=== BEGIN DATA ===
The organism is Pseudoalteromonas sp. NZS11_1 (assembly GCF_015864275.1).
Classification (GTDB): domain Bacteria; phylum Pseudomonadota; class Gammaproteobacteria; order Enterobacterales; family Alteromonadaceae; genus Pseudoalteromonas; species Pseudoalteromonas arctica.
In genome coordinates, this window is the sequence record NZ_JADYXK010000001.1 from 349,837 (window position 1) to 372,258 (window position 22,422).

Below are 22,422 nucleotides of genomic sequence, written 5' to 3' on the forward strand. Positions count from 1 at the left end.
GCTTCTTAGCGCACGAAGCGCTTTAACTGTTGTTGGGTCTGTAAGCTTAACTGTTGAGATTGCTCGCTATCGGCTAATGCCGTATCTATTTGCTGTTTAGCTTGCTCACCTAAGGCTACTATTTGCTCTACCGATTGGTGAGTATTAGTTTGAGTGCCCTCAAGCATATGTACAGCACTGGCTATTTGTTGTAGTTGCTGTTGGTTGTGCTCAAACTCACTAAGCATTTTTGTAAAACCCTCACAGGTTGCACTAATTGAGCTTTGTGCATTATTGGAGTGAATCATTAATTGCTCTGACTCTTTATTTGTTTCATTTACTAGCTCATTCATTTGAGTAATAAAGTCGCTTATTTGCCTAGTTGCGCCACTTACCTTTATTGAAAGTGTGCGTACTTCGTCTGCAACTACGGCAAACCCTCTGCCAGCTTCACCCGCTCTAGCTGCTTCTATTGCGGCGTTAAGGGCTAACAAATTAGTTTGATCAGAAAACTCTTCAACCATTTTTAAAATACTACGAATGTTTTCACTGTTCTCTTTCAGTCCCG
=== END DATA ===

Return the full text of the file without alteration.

The organism is Pseudoalteromonas sp. NZS11_1 (assembly GCF_015864275.1).
Classification (GTDB): domain Bacteria; phylum Pseudomonadota; class Gammaproteobacteria; order Enterobacterales; family Alteromonadaceae; genus Pseudoalteromonas; species Pseudoalteromonas arctica.
In genome coordinates, this window is the sequence record NZ_JADYXK010000001.1 from 349,837 (window position 1) to 372,258 (window position 22,422).

Below are 22,422 nucleotides of genomic sequence, written 5' to 3' on the forward strand. Positions count from 1 at the left end.
GCTTCTTAGCGCACGAAGCGCTTTAACTGTTGTTGGGTCTGTAAGCTTAACTGTTGAGATTGCTCGCTATCGGCTAATGCCGTATCTATTTGCTGTTTAGCTTGCTCACCTAAGGCTACTATTTGCTCTACCGATTGGTGAGTATTAGTTTGAGTGCCCTCAAGCATATGTACAGCACTGGCTATTTGTTGTAGTTGCTGTTGGTTGTGCTCAAACTCACTAAGCATTTTTGTAAAACCCTCACAGGTTGCACTAATTGAGCTTTGTGCATTATTGGAGTGAATCATTAATTGCTCTGACTCTTTATTTGTTTCATTTACTAGCTCATTCATTTGAGTAATAAAGTCGCTTATTTGCCTAGTTGCGCCACTTACCTTTATTGAAAGTGTGCGTACTTCGTCTGCAACTACGGCAAACCCTCTGCCAGCTTCACCCGCTCTAGCTGCTTCTATTGCGGCGTTAAGGGCTAACAAATTAGTTTGATCAGAAAACTCTTCAACCATTTTTAAAATACTACGAATGTTTTCACTGTTCTCTTTCAGTCCCG